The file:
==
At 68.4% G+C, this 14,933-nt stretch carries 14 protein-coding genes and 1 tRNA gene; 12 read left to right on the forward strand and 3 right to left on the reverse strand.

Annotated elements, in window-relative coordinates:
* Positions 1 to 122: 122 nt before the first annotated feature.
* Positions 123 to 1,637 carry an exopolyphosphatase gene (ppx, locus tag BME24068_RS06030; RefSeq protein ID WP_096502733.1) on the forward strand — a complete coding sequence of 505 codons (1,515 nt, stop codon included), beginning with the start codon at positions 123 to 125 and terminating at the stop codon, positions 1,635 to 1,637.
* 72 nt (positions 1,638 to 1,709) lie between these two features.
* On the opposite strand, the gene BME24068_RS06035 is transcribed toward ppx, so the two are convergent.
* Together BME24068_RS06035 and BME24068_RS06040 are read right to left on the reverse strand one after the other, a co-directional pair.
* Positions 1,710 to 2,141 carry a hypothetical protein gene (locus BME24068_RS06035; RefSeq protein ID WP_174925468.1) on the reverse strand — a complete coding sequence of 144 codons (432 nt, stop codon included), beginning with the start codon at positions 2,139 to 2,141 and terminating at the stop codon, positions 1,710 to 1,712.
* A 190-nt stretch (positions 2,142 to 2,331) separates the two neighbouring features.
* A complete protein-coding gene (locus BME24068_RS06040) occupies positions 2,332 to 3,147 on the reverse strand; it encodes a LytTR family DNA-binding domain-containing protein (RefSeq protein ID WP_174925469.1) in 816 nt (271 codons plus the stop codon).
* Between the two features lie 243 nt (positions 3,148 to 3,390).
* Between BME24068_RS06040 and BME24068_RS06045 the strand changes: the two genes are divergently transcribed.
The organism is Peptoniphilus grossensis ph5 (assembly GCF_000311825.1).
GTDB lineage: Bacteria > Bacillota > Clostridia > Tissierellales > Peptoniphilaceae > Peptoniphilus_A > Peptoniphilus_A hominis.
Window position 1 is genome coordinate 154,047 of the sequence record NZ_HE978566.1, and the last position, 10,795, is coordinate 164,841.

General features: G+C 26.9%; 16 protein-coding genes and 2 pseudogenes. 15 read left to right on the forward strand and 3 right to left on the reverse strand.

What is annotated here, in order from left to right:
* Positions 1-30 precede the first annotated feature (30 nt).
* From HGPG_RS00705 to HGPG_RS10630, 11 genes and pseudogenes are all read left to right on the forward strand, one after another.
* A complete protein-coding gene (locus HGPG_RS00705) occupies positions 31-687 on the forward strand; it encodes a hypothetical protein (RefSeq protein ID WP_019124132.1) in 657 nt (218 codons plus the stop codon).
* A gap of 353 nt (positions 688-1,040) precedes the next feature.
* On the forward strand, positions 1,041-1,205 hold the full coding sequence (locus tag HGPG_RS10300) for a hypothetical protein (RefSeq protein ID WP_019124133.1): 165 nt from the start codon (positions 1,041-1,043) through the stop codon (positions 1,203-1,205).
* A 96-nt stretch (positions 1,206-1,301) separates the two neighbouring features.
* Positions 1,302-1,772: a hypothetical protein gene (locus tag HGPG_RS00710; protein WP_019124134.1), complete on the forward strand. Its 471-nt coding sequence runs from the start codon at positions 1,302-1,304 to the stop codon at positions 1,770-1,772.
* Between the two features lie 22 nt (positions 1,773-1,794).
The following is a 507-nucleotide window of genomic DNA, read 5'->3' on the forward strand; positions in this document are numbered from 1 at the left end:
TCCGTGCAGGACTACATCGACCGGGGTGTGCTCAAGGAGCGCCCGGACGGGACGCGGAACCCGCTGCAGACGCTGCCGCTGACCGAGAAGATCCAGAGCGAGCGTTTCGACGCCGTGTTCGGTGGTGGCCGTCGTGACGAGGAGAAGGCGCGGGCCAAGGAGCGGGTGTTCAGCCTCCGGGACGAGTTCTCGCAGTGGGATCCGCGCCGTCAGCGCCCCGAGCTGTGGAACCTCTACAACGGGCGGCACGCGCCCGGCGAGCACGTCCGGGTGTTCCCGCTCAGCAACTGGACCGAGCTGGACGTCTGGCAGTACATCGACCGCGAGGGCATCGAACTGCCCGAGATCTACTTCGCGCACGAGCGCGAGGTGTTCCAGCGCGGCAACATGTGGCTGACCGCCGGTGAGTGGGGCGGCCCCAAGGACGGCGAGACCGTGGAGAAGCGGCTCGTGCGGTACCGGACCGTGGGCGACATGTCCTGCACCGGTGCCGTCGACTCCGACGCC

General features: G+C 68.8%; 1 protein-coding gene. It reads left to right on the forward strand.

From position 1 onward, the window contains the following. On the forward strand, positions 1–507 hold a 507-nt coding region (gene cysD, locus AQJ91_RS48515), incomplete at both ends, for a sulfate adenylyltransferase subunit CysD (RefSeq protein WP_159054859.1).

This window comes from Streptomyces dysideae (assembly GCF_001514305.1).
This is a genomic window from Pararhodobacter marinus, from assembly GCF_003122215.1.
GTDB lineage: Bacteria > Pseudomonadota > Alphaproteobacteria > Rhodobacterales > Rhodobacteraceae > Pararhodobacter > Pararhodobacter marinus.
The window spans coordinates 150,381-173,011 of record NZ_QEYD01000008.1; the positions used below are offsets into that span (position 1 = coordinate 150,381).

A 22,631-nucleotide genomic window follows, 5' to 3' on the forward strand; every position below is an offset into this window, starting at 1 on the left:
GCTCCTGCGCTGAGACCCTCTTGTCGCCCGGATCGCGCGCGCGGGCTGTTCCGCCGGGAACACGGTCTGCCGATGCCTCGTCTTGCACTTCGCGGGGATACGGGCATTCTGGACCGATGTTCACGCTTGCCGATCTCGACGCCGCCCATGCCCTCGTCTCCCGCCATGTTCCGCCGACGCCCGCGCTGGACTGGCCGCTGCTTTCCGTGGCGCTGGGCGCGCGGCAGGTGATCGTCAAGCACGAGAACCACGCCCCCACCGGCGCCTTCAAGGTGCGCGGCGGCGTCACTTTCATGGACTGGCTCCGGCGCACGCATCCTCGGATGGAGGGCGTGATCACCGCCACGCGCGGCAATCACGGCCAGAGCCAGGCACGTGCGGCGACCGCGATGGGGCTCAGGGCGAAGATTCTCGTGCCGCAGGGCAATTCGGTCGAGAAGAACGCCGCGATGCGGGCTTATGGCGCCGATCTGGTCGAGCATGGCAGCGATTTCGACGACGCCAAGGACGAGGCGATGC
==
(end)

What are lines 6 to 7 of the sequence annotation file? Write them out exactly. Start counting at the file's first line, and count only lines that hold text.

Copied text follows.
* On the opposite strand, the gene BME24068_RS06035 is transcribed toward ppx, so the two are convergent.
* Together BME24068_RS06035 and BME24068_RS06040 are read right to left on the reverse strand one after the other, a co-directional pair.